Man United title challenge is just latest Liverpool illusion

Matt Stead

The Premier League title race is an illusion. It suits no-one to accept that: the media needs intrigue and competition, the bookmakers crave uncertainty, the frontrunners must avoid complacency and those behind require something to chase. There is no fun in embracing the inevitable when the mind can instead ponder the improbable.

This strange season has only exacerbated the issue. The desperation to pretend that anything can happen has pervaded the collective consciousness. Each of us have succumbed to the allure of the Premier League offering something different, a tantalisingly baffling campaign and unrepeatable outcome that would provide a snapshot of these extraordinary times in years to come.

Chelsea were top remarkably briefly, as were Southampton. Wolves were level on points with the leaders at one stage. Aston Villa, Crystal Palace and Leeds have all occupied places in the top four for considerable periods while Manchester City have not been higher than 7th. More than half of the teams in the league have been in a Champions League qualification spot; 25% of them have been top, which ought to please the amateur mathematician in Mikel Arteta, whose Arsenal spent a week at the summit.

It is a sense of chaos sustained by some quite preposterous and entirely decontextualised scorelines. October 4 saw Liverpool concede seven and Manchester United let in six in chastening defeats. This past weekend saw both inflict those same numbers on unwitting opponents themselves.

“I think Liverpool are still the best, but there’s no reason why United shouldn’t be fancying their chances in terms of pushing Liverpool,” was Roy Keane’s quite sensible take after watching the dismantling of Leeds at Old Trafford. “Liverpool are still the strongest, but United could be the best of the rest.”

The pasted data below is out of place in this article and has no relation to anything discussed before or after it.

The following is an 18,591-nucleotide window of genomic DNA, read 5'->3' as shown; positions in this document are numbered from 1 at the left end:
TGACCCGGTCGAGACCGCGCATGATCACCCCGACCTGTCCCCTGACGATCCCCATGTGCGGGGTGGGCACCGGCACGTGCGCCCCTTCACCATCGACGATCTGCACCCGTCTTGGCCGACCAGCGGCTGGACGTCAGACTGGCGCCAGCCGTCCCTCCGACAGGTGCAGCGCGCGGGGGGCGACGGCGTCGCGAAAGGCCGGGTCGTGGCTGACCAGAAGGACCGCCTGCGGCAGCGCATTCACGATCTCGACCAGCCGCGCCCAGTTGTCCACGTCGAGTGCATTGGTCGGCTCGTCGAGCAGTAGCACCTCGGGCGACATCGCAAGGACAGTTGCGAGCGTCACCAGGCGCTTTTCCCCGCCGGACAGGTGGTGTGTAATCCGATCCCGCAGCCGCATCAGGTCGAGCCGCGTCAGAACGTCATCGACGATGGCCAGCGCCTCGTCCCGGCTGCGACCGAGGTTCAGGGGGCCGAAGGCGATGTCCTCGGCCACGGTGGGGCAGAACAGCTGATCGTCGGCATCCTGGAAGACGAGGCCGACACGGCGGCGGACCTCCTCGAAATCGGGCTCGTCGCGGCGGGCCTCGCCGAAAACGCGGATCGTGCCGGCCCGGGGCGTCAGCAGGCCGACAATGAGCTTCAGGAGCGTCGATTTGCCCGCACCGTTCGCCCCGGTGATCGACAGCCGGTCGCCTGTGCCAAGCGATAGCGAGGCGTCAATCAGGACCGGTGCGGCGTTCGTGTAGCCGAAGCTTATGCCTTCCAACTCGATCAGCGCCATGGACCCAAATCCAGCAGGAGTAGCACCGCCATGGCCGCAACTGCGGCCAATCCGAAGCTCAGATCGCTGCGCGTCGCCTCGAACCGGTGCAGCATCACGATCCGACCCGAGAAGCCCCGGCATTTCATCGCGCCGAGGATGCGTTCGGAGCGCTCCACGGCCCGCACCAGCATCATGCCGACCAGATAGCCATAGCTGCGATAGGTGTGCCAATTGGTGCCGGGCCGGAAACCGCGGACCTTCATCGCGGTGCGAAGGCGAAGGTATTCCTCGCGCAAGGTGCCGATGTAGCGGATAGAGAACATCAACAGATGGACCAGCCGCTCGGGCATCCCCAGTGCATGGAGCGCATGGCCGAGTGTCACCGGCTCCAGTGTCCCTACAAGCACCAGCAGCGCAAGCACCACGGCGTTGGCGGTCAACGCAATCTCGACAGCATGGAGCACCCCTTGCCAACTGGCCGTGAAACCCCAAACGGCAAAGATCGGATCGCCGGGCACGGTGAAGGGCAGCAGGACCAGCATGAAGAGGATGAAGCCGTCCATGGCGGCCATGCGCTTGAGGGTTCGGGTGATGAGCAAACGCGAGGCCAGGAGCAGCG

The Sky Sports headline gave the game away: anyone pretending those quotes are a declaration that United ‘can challenge’ the champions for their crown are seeing only what they want to. “The best of the rest” will be a distant runner-up, sharing that podium but left in the same dust as everyone else.

There is no shame in that and that is no knock on United. A seven-game unbeaten league run deserves praise and while that has included scraping wins over both of the current bottom two, it also incorporates three victories against top-half sides, a draw with an improving City and the utter dismantling of an adored Leeds team. It all looks to be coming together, yet they will have to sprint until May just to keep the pace.

It took nine games without defeat for Chelsea to be touted as Liverpool’s biggest threat, and just two for that challenge to collapse. Tottenham won seven and drew four matches to take their place and have subsequently fallen away after a couple of damaging losses, too.

Liverpool, meanwhile, have long proven their capitulation against Aston Villa to be an aberration of the highest degree. They look a few levels above the competition, even without their best centre-half, one of the continent’s finest midfielders and a forward in the sort of form that threatened to break up one of elite football’s most enduring attacking triumvirates ever.

Virgil van Dijk, Thiago and Diogo Jota have left sizeable holes in this Liverpool squad that others have stepped up to fill with consummate ease. Rhys Williams and Nat Phillips have emerged, Joel Matip has discovered his durability once more, Alex Oxlade-Chamberlain is back, Curtis Jones has been incredible, Naby Keita was sublime against Crystal Palace and even Takumi Minamino is scoring.

The sight of the Premier League’s current top goalscorer, the winner of the Golden Boot in two of the previous three Premier League seasons, rising from the bench to score twice and assist once at Selhurst Park underlined how mischievous it always was to suggest any squad was stronger than this one.

But it benefits Jurgen Klopp to stoke that fire and keep up the pretence of jeopardy and doubt. Injuries and the schedule have slowed them down somewhat yet the interchangeability of their closest pretenders exposes a quite boring truth: it will take circumstances even more unprecedented than these for Liverpool not to successfully defend this title.

Matt Stead